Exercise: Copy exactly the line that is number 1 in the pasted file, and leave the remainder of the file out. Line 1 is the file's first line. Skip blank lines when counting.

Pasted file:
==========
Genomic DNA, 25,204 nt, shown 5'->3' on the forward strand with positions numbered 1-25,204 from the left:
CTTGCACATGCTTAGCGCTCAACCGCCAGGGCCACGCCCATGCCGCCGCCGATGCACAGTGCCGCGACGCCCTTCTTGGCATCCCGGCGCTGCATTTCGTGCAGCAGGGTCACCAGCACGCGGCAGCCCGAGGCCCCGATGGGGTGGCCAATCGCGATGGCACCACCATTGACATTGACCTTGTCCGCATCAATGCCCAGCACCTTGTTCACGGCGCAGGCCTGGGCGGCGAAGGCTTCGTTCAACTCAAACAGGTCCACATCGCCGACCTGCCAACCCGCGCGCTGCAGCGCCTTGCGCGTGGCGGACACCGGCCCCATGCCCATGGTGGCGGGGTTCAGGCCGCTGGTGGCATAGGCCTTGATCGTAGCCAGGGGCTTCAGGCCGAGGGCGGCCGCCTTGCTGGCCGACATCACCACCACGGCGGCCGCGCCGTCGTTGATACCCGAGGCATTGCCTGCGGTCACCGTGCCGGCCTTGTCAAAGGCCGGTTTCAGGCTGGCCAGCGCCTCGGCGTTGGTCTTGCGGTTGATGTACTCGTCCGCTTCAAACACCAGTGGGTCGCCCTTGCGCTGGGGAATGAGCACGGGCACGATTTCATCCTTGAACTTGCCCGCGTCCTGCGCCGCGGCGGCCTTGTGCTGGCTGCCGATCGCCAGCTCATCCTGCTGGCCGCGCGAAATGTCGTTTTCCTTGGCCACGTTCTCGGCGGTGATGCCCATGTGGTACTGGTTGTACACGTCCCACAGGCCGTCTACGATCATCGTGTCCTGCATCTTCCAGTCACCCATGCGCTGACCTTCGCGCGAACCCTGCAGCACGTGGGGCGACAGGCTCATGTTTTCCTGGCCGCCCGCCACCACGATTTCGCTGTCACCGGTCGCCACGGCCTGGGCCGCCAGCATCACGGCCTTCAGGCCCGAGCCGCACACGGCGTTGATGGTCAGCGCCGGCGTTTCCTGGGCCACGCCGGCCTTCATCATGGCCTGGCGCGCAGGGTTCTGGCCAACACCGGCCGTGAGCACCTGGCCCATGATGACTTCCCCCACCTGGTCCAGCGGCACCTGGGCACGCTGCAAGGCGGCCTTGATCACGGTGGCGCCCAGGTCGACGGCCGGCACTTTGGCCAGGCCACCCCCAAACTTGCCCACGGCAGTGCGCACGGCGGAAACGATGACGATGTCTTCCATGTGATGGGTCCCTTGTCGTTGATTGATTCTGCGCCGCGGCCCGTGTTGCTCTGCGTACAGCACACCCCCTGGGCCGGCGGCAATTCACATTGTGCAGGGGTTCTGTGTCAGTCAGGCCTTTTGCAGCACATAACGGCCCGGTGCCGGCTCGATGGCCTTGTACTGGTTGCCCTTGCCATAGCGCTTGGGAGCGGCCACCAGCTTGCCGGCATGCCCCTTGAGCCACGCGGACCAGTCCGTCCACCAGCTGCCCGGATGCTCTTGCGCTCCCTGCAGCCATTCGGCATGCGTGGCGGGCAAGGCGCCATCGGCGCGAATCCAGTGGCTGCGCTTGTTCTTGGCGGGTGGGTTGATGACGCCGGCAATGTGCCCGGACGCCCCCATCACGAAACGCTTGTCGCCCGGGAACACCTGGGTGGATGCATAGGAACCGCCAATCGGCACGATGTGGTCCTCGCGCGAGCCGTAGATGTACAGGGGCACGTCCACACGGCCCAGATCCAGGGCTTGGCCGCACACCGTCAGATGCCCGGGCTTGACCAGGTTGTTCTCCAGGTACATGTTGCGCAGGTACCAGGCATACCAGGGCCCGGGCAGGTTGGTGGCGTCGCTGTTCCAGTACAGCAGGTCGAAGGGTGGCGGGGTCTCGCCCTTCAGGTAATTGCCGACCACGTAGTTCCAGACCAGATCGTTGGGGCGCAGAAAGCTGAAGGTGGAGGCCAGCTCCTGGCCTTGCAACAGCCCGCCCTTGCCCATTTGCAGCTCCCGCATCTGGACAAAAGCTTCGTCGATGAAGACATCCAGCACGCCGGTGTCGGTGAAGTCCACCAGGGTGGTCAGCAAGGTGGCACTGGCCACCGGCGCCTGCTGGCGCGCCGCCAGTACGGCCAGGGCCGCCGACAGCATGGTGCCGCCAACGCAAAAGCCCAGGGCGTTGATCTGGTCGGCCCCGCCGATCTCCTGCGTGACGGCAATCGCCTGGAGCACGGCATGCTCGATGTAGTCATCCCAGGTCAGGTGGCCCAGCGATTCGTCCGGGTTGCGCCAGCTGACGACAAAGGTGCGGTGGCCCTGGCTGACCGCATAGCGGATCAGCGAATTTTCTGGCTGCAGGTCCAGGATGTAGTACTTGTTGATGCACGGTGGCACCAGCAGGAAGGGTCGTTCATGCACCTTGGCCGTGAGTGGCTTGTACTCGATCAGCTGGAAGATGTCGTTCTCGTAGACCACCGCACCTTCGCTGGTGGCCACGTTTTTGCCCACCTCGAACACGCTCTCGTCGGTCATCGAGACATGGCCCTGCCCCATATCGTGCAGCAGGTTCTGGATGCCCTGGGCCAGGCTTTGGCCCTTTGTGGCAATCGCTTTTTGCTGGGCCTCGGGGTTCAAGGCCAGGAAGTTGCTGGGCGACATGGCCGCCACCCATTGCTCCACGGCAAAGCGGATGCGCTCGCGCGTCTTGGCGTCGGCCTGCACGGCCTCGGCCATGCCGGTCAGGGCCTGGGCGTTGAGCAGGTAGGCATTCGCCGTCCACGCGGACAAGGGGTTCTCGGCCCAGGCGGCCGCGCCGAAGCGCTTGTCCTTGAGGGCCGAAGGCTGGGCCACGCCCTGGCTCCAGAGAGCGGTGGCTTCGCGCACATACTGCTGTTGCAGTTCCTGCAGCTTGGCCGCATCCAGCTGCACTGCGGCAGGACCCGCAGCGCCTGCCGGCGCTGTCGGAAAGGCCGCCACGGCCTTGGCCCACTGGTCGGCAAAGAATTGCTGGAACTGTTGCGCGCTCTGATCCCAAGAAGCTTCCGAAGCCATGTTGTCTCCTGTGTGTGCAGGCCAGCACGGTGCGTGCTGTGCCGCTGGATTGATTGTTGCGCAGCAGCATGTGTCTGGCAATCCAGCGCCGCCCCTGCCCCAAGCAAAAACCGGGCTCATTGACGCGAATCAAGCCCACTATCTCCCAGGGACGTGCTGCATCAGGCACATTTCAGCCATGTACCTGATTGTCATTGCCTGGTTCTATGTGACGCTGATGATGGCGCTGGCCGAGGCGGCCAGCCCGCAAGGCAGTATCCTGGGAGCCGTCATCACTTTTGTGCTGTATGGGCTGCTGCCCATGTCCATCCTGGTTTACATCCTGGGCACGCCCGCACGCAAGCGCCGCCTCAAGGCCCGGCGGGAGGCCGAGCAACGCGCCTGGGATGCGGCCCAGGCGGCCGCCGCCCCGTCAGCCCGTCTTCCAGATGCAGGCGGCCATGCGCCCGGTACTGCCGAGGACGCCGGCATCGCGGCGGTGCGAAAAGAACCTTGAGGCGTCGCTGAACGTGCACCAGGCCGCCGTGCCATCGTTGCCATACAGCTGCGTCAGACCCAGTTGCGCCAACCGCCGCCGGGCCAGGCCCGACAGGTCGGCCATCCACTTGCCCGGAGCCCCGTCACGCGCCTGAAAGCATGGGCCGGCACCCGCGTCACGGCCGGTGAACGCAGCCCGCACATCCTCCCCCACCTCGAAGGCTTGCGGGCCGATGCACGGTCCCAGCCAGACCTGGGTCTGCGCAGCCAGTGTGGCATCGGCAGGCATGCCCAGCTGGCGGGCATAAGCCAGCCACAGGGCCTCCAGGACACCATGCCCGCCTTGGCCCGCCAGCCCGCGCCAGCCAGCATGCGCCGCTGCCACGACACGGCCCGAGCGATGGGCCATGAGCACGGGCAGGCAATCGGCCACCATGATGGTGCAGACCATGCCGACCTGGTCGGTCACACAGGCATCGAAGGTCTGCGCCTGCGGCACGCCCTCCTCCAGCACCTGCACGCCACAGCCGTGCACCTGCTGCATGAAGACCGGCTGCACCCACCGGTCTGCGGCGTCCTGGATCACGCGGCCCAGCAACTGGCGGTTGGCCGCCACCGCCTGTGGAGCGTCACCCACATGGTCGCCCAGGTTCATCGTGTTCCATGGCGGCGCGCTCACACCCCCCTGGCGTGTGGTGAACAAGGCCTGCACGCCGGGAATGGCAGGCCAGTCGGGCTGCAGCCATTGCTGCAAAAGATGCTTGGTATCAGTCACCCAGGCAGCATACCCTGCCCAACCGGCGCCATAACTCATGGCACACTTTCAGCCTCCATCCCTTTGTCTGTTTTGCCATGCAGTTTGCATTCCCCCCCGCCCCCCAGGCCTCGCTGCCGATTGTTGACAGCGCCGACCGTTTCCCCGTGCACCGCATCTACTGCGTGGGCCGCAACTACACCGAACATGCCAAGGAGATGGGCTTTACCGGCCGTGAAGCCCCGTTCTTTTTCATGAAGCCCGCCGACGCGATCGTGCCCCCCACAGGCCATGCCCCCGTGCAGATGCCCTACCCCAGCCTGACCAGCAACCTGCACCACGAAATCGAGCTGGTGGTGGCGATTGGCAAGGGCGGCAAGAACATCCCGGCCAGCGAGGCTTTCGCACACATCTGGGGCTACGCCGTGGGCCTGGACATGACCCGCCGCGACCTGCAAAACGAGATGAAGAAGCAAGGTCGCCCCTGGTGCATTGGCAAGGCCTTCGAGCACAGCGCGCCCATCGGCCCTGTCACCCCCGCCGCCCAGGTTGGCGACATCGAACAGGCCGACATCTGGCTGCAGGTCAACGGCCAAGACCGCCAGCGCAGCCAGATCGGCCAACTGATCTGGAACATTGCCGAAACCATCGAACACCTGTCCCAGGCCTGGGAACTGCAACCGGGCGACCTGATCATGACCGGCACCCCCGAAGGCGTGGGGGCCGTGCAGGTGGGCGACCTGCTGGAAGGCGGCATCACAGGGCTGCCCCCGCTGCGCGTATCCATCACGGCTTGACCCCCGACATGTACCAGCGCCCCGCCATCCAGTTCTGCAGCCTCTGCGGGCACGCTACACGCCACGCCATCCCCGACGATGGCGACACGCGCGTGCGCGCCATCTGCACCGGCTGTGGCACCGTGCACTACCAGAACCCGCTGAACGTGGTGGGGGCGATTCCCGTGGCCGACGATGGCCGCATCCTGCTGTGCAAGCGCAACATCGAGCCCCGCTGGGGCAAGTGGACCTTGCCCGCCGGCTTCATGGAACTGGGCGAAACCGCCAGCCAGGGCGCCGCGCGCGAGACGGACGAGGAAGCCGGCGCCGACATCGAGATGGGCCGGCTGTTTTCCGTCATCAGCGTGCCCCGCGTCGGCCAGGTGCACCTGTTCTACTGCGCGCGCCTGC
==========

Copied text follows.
Genomic DNA, 25,204 nt, shown 5'->3' on the forward strand with positions numbered 1-25,204 from the left: